How to Repair Your Boots Using Sugru




About: The team behind Sugru, the mouldable glue that makes fixing and making easy and fun. Do-ers of the world it's time to get excited.

Good boots just get better and better the more you use them and it's devastating when they start to fall apart, so it's great to find a way to keep them in service...

Sugru is great for fixing boots because:

- it bonds to most materials (including fabric and leather)
- is flexible when cured
- is waterproof

A perfect match for the great outdoors.

TIP 1: sugru is not suitable to repair your soles, we recommend that you use sugru for the uppers only.

TIP 2: sugru bonds to most but not all materials, we have seen people repair loads of different types of boots it is worth remembering that it might not bond to yours.

Step 1: Cracks and Leaks to Repair

Here are some parts of these amazing boots that we repaired before they got any worse

Step 2: Colour Matching

Sugru comes in a number of colours (orange, blue, green, black and white) but you can also mix the colours to create a specific shade. This is super useful when you want to fix your favourite boots in the most discreet way possible.

With every multipack of sugru comes a mega helpful little booklet called '7 steps to becoming a sugru guru' and is filled with loads of awesome sugru tips. If you go to step 6 then there is a guide to help you mix your sugru colours.

Start by matching the closest colour on our chart to the colour of your boot.

I decided to go for 90% orange and 10% green. Take the percentage amounts of the minipacks and mix them together in your fingers until the colour is solid throughout.

You may need to add some smaller amounts of extra colours to achieve your specific shade. With this hack I had to add a bit more green and a little bit of black. When adding more colour do it in small amounts and constantly keep checking the colour against your boot. It is easier to keep adding small amounts until it is right than going too far and having to make up for it.

TOP TIP: When mixing sugru colours your fingers can become very sticky. Use dry tissue paper to clean excess sugru off your fingertips.

When mixing colours you may have a bit of sugru going spare, see steps 3 and 4 on tips of how to best make use of these bits.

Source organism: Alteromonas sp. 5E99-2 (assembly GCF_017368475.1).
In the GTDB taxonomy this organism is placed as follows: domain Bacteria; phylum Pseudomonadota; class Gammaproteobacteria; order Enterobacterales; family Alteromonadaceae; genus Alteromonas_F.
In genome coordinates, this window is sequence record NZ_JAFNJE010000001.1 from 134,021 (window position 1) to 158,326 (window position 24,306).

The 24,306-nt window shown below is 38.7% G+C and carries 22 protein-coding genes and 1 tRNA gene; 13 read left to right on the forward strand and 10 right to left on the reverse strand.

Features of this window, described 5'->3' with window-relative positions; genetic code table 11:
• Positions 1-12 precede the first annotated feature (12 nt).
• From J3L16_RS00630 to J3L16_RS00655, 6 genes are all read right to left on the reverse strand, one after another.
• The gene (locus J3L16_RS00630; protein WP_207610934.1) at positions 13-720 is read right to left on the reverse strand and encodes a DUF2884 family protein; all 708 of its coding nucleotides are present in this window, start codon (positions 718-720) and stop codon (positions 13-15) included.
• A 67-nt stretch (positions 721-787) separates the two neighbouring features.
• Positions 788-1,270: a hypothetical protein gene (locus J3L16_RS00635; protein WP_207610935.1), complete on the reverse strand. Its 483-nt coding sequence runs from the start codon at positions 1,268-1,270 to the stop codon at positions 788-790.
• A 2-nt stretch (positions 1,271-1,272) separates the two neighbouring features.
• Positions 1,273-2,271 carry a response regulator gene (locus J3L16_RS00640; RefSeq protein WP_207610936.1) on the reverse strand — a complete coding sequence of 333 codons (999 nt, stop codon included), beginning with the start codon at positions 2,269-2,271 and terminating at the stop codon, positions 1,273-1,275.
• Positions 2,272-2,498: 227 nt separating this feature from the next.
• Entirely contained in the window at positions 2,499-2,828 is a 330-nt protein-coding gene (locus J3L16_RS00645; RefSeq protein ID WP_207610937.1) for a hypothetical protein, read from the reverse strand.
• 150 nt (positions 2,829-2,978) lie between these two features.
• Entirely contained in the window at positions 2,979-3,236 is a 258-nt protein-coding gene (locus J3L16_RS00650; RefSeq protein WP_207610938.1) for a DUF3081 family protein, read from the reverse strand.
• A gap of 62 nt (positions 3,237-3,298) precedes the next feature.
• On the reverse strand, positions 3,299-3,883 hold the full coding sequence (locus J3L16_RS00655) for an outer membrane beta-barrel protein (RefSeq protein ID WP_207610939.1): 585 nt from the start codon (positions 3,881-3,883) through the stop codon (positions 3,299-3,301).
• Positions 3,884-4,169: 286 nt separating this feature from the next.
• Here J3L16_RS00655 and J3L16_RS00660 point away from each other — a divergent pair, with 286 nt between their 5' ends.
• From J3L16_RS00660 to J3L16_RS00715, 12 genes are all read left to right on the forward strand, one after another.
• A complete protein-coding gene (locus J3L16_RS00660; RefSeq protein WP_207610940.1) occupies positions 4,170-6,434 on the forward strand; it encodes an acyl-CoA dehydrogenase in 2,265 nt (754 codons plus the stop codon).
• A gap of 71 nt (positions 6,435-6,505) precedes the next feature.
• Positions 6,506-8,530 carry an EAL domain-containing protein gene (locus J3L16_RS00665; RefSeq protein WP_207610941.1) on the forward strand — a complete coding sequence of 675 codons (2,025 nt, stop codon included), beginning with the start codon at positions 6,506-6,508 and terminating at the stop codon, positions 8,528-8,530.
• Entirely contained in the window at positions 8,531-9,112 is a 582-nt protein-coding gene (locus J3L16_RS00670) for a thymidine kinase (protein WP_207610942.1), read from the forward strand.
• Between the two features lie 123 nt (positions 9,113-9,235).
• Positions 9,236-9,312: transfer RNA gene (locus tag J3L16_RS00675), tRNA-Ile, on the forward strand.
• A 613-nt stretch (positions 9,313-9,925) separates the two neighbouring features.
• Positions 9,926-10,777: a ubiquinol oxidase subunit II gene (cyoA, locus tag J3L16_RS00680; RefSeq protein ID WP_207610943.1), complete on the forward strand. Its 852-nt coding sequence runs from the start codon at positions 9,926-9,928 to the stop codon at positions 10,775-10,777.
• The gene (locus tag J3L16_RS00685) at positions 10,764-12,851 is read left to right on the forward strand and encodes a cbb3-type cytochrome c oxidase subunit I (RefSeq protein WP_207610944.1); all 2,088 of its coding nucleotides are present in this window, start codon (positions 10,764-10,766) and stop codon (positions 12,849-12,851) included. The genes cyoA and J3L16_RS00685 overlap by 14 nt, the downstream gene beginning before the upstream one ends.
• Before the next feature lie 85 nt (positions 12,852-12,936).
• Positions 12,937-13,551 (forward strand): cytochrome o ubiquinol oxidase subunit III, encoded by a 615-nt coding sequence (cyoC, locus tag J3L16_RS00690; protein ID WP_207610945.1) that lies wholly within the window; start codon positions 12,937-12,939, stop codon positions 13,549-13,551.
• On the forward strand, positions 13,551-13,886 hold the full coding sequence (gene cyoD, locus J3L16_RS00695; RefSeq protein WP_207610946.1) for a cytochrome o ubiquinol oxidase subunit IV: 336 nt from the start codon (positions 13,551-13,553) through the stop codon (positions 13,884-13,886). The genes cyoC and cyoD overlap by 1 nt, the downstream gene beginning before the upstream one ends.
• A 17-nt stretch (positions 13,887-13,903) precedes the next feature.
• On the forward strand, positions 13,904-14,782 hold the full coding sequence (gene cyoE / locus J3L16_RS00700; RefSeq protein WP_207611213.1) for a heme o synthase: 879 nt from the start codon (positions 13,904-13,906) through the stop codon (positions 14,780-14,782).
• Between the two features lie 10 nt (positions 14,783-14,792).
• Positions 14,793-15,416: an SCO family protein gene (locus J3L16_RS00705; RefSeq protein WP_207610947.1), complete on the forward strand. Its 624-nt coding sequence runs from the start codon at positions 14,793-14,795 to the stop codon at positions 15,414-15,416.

Step 3: Applying Sugru to Your Boot

Once you have your colour ready it is time to apply the sugru to the damaged areas.

To begin with, if there is a large flap of fabric that is loose it could be a good idea to use a small piece of sugru to help hold the flap down.

When applying sugru to your boot work in smaller amounts, it is far more manageable.

Press and rub the sugru into the fabric of the boot. Start by creating a tin layer with a good bond and work on thickening it later.

If dealing with a piece of ripped or torn fabric it is best to work the sugru into the fabric either side of the tear first and then to bridge the gap with more sugru to really ensure that the join is secure.

If the sugru becomes hard handle while applying to the fabric it may be because you have too much sugru on your fingers. Again use dry tissue paper to remove excess sugru from your fingertips. Do this regularly to keep a clean hack.

If you are still having trouble then try using the back of your fingernail to spread the sugru, it seems to stick less.

Once your sugru is down smooth the hack by gently rubbing it with your fingertips.

Leave to cure for 24 hours before taking out and about.

Step 4: Fixing Frayed Laces

A common problem that comes with boots is the fraying of the lace ends. Small but annoying. Step in sugru. With those spare bits of sugru left over from the colour matching you could bolster up your laces and save yourself a lot of hassle.

Just roll a small piece of sugru around each lace end and leave to cure overnight.

TOP TIP: When leaving the laces to cure make sure that they are not touching any other part of the boot, you don't want them to bond together.



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    42 Discussions


    Question 4 months ago

    I've bought sugru to repair a boot which has separated from its sole at the heel. Can I use sugru for this?


    1 year ago

    I have a pair of Columbia boots, like new, except the rubber sides are dried, cracked, and/or separating from the leather quarters. Can sugru help with this? See photos.

    2018-01-03 10.45.44.jpg2018-01-03 10.46.33.jpg

    3 years ago

    would this work on a pair of pony hair boots with a cracked seam?


    5 years ago